With the rise of electric and other fuel-efficient vehicles, the state Virginia association of metropolitan planners is asking state Secretary of Transportation Shannon Valentine to take a look at a new way to pay for roads.
The Virginia Association of Metropolitan Planning Organizations said in a letter that it’s “concerned with the future sustainability” of road funding because of a reliance on gas taxes.
Gas-tax revenue doesn’t come close to fully funding building and maintenance for Virginia’s roads. The association pointed out that localities requested more than $9 billion for road projects last year, but only $1 billion was available.
On the federal side, the 18.4 cents-per-gallon gas tax hasn’t changed since 1993. The state raised its tax to 22.4 cents per gallon in 2015 and added a 2.1% regional gas tax to Hampton Roads and Northern Virginia in 2013.
Meanwhile, though, cars are using less gas, electric vehicles are becoming more popular, roads and bridges are aging and less money is coming in.
“We feel that the existing level of transportation funding is inadequate to meet statewide needs,” the association wrote. “[The state needs] a sustainable way to fund transportation in the 21st century.”
The association suggests that the state look at alternatives such as a vehicle-miles-traveled tax – a pay-as-you-go tax for each mile driven. The Hampton Roads Transportation Planning Organization, the group in charge of long-range transportation planning in the region, endorsed the letter May 17 with no discussion.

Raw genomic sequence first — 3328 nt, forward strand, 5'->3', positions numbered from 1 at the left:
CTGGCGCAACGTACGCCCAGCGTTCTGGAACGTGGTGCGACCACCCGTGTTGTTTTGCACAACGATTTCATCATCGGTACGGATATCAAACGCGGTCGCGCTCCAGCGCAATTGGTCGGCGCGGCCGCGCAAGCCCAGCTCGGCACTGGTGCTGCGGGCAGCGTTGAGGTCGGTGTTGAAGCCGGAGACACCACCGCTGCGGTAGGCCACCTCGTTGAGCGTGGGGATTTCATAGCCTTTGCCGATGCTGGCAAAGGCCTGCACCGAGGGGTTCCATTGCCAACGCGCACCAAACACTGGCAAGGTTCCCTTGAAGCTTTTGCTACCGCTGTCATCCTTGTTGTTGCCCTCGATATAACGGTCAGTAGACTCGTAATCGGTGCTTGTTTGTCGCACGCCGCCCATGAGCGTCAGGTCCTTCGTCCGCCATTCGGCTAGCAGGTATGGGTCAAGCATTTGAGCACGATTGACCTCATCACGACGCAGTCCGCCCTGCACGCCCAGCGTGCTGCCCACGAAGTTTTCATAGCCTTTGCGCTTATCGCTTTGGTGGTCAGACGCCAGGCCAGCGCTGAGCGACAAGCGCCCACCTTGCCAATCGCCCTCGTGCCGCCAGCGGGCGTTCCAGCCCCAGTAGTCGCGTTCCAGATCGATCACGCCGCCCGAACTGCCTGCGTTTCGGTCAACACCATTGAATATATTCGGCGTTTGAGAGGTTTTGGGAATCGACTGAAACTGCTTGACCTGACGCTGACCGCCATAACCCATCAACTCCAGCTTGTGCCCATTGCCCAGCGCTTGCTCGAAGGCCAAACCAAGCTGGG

The association cited a Forbes study that said electric vehicles accounted for less than 1% of vehicles in 2016 but could grow to 25-38% by 2030.
“If the current transportation funding system is left unchanged, this transition will cause the amount of transportation funding available for Smart Scale and other State funding programs to decrease significantly,” the letter said. “We appreciate the work the commonwealth has done to develop the Smart Scale system for prioritizing the use of scarce transportation funding, but it will be of limited use in the future if there is little to no transportation funding to prioritize.”
Del. David Yancey, (R-Newport News), who sits on the HRTPO board and is chairman of the House transportation committee, said he’d have to research the idea more before taking a stance.
Sen. Frank Wagner (R-Virginia Beach) has been involved in the fuel tax debate for years. He says that the VMT tax is worth studying as a more reliable source of revenue but that it raises a host of questions:
How much revenue would it bring in compared to the gas tax?
How would you measure a vehicle’s miles — with a tracking device or odometer checks?
How would you capture revenue from out-of-state vehicles?
How would you bill and collect the tax?
How would drivers react since many don’t see the gas tax broken out in the price they pay at the pump?
Could you dedicate the revenue from certain corridors, such as I-64 and I-81, to go directly back to expanding those roads?
“I don’t think we’re there or any state is there yet,” Wagner said on the VMT concept. “I almost think you need to look at it the national level.”
The bottom line, he says, is that electric vehicle owners need to be paying for the streets they use.
Politically, it’s unpopular to simply raise the gas tax. Previous Gov. Bob McDonnell had a plan to eliminate the tax and raise the sales tax rate. It didn’t go anywhere.
It’s not the first time the state has looked into VMT. In 2008, VDOT assembled a report on other states considering the idea.
A decade later, California, Illinois, Oregon, Washington are among the states considering a VMT tax or alternative taxation system for roads.
Oregon, which is in the midst of a volunteer pilot program, charges 1.5 cents a mile, but it’s designed to raise only the same amount as gas-tax revenues.
Some have concerns about the government’s ability to snoop on our travels. The idea is “unwaveringly unpopular,” according to the Mineta Transportation Institute.
Valentine, who is traveling this week, has yet to see the letter because it hasn’t been officially sent yet. But a spokesperson said one of the secretary’s main priorities is to find a solution for diminishing gas tax revenues and the impacts on state roads.